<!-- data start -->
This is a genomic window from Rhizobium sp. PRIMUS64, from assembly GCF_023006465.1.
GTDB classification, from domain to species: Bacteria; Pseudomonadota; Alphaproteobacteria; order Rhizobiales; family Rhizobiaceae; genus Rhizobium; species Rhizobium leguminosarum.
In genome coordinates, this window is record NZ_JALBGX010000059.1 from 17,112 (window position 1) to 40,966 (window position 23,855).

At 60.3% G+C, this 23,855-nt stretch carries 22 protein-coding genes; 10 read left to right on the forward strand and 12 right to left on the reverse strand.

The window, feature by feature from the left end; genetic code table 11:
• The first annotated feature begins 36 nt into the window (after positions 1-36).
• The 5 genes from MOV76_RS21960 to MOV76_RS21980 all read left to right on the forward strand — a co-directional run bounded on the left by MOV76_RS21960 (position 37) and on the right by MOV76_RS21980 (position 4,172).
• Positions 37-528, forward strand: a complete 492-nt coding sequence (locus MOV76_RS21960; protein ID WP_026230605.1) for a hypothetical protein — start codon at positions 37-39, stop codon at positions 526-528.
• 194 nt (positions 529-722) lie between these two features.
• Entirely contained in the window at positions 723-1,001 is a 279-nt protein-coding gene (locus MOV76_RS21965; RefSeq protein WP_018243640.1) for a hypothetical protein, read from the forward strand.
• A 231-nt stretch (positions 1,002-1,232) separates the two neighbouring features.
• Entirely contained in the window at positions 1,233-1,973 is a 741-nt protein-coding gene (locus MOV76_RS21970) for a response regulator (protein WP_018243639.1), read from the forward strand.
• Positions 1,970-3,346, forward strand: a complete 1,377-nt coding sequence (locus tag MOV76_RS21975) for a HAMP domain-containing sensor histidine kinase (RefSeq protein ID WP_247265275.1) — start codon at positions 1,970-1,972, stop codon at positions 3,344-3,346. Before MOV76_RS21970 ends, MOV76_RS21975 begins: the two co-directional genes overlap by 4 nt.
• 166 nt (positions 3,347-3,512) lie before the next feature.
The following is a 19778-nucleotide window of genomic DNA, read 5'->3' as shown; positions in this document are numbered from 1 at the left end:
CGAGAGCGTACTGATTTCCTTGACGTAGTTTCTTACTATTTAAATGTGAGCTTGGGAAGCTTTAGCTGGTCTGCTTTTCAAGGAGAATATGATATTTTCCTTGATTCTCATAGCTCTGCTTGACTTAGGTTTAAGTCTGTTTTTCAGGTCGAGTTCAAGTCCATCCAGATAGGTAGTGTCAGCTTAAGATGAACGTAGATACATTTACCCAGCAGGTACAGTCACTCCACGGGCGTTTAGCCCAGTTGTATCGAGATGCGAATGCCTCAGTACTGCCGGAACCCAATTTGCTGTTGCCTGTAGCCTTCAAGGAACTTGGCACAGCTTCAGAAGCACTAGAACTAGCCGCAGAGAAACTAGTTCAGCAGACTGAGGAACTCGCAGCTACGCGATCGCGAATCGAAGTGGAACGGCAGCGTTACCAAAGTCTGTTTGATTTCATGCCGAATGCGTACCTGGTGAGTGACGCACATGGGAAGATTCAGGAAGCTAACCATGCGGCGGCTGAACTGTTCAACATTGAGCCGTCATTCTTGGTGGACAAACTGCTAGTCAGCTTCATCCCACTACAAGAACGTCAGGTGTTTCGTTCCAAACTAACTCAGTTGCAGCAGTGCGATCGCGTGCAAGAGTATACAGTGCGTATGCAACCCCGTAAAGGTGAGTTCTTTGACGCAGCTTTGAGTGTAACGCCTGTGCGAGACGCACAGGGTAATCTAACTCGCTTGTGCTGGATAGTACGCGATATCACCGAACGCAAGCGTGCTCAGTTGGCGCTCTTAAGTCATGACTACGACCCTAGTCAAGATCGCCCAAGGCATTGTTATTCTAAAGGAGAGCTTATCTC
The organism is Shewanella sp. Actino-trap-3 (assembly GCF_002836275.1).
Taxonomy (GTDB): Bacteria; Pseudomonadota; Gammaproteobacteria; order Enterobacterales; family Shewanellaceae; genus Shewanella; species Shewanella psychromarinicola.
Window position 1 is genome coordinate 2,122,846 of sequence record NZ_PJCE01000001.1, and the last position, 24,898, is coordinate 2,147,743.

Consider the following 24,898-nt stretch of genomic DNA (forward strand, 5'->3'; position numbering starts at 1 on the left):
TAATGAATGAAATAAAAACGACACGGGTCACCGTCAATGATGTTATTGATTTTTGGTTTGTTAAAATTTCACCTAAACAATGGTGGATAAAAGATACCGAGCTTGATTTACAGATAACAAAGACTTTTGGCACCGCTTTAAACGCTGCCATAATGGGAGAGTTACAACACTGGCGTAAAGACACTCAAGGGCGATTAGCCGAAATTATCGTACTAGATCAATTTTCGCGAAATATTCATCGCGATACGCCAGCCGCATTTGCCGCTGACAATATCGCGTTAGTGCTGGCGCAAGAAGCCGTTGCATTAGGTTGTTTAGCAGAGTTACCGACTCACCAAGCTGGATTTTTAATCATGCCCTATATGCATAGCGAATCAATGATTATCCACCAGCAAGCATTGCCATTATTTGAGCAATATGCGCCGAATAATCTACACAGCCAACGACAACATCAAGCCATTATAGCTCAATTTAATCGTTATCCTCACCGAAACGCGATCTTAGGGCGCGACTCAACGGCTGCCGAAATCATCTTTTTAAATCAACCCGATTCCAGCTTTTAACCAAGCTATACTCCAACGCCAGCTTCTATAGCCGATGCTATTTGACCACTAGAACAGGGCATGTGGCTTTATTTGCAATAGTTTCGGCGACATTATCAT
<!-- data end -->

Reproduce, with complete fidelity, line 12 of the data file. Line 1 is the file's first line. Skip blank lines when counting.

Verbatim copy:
• Entirely contained in the window at positions 1,233-1,973 is a 741-nt protein-coding gene (locus MOV76_RS21970) for a response regulator (protein WP_018243639.1), read from the forward strand.